France to provide extra €20 billion to companies hit by lockdown

The French government could provide up to €20 billion in fresh capital to help companies hardest hit by the coronavirus outbreak, Finance Minister Bruno Le Maire said on Friday.

France to provide extra €20 billion to companies hit by lockdown
French finance minister Bruno Le Maire. Photo: AFP

“We have decided to put €20 billion into a special (state) fund in order to be able to support all those companies which might need it,” Le Maire said on Europe 1 radio.

The funds will be included in a new budget plan due to be submitted to ministers next week.

READ ALSO Will Macron be able to reawaken the sleeping French economy once lockdown ends?

France, like all its peers, is struggling to limit the damage to its economy caused by a strict coronavirus lockdown which is likely to be extended by at least two weeks to the end of April.

“As regards Air France, we are ready, when the time comes… to intervene,” Le Maire said.

Separately, the head of automaker Renault, Jean-Dominique Senard, said his company would hope to get state guaranteed bank loans worth four to five billion euros to help it through the crisis.

“We are working on ideas for bank loans which will be guaranteed by the state and which, one day or another, would be repaid, that is we would not weigh on the state's finances,” Senard told RTL radio.

“I am absolutely certain that that should allow us to get through this difficult period,” he added.

Asked about the amount, Senard said any loans were likely to be around that size but stressed it was too early to talk numbers.

Senard also ruled out any prospect of renationalising Renault, in which the French government holds a 15 percent stake.

Member comments

  1. When one reads what France is doing for it’s people in such difficult times and what the UK is doing. It makes one proud to be French.

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Who is the Czech billionaire who has saved left-leaning French newspaper Libération?

He owns the 18th-century Chateau du Marais, has stakes in supermarket Casino and Fnac stores, part owns Le Monde and has now rescued France's left-leaning daily newspaper Liberation.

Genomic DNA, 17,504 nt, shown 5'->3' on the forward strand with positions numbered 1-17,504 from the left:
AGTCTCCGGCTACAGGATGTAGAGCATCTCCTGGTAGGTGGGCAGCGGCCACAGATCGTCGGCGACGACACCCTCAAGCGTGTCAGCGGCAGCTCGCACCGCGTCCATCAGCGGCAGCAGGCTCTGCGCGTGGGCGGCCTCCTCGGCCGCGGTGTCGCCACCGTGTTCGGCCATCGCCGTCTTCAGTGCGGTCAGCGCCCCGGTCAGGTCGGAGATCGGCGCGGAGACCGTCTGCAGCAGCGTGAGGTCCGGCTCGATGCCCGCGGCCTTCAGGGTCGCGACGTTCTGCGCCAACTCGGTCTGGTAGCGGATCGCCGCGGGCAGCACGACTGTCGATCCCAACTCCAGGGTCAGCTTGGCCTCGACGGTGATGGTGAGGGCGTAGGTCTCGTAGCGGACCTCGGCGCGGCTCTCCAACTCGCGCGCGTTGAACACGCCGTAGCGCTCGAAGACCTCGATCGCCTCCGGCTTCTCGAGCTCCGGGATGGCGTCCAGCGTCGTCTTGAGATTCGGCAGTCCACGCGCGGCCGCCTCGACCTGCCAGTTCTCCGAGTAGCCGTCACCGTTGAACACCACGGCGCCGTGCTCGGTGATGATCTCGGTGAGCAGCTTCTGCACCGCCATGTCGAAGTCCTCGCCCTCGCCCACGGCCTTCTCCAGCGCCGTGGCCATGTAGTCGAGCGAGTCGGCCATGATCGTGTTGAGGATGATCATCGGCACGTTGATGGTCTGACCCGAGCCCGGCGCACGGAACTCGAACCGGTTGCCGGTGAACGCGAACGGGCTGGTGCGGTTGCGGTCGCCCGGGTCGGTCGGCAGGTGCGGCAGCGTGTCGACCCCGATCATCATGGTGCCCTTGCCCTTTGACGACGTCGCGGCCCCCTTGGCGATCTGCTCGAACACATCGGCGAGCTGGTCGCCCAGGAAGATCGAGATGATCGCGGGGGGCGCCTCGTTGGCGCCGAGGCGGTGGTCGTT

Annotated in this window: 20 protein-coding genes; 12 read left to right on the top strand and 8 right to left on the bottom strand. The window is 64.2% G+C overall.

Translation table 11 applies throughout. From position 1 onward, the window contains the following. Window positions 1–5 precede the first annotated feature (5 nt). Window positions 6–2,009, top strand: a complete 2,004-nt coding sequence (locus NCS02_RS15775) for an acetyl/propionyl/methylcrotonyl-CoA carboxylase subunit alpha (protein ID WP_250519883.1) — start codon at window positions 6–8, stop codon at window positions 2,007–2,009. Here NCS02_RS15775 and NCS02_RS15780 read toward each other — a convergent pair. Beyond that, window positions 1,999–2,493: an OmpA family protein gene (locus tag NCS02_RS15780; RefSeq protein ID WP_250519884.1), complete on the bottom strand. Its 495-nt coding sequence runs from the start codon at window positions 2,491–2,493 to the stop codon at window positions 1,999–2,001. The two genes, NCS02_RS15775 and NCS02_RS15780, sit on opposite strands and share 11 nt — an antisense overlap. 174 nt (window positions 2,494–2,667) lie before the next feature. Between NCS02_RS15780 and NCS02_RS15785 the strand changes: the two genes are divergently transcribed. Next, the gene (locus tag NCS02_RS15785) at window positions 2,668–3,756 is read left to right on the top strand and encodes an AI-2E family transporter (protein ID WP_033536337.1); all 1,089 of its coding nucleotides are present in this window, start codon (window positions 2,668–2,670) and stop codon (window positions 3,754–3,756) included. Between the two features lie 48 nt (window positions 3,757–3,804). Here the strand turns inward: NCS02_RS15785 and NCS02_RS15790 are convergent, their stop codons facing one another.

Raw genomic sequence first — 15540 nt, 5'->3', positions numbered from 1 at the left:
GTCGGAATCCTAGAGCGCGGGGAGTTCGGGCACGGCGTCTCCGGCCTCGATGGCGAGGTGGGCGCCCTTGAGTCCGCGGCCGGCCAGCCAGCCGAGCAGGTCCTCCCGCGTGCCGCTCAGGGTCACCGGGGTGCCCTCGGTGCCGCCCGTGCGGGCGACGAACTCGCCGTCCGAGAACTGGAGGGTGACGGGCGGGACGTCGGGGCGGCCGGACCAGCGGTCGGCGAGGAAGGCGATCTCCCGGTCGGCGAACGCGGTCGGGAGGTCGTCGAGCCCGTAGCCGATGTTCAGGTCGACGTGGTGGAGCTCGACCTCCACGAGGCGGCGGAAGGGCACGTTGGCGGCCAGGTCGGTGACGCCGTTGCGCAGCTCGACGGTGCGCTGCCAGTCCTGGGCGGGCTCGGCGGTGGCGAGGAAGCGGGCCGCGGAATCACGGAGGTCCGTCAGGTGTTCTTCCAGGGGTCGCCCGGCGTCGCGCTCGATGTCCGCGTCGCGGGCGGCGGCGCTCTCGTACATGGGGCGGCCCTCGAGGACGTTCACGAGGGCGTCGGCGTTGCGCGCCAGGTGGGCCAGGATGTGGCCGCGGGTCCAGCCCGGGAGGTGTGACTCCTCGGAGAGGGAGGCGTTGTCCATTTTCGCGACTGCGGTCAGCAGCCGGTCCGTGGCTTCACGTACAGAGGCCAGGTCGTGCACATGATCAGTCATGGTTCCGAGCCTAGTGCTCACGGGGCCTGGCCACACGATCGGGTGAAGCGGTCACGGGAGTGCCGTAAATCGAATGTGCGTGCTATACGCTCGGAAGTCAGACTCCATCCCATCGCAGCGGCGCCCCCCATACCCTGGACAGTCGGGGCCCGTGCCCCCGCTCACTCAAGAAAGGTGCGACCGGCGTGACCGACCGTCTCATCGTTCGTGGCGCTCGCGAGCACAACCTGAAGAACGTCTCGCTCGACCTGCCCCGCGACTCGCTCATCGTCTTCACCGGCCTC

Who is the Czech billionaire who has saved left-leaning French newspaper Libération?

The Czech billionaire businessman Daniel Kretinsky agreed to finance the loss-making French left-leaning daily Libération until it breaks even, according to the paper’s owners on Tuesday.

The billionaire agreed to lend €14 million to Libération to guarantee “the financing of the title until its return to equilibrium” in 2026.

So who is Kretinsky and what else does he own in France?

Czech businessman Daniel Kretinsky gives a speech during the 13th “Rencontres de l’Udecam” in Paris on September 5, 2019.  (Photo by Thomas SAMSON / AFP)

Other French media: Prior to Libération, Kretinsky had already heavily invested in French media as owner of Elle magazine and part-owner of the daily Le Monde. Kretinsky’s foundation will also inject €1 million into the Fund for the Support of Independent Media (FDPI), the majority-owners of Liberation, according to an internal announcement made by Liberation’s Managing Director Denis Olivennes.

Tuesday’s statement quoted Kretinsky as saying he was “happy to participate in this way to the continued existence of an independent newspaper that is essential to democratic debate”.

Retail chains – Kretinsky’s high-profile investments in France include minority stakes in the convenience store and online retailer Casino, as well as in the electronics, books and media group Fnac Darty.

An 18th century castle – His last big acquisition in France was the historic 18th-century Chateau du Marais castle outside Paris, adding a luxury hotel project to his existing French media and retailing empire.

Kretinsky is 47 years old, and has a net worth of approximately €5 billion, according to Forbes magazine.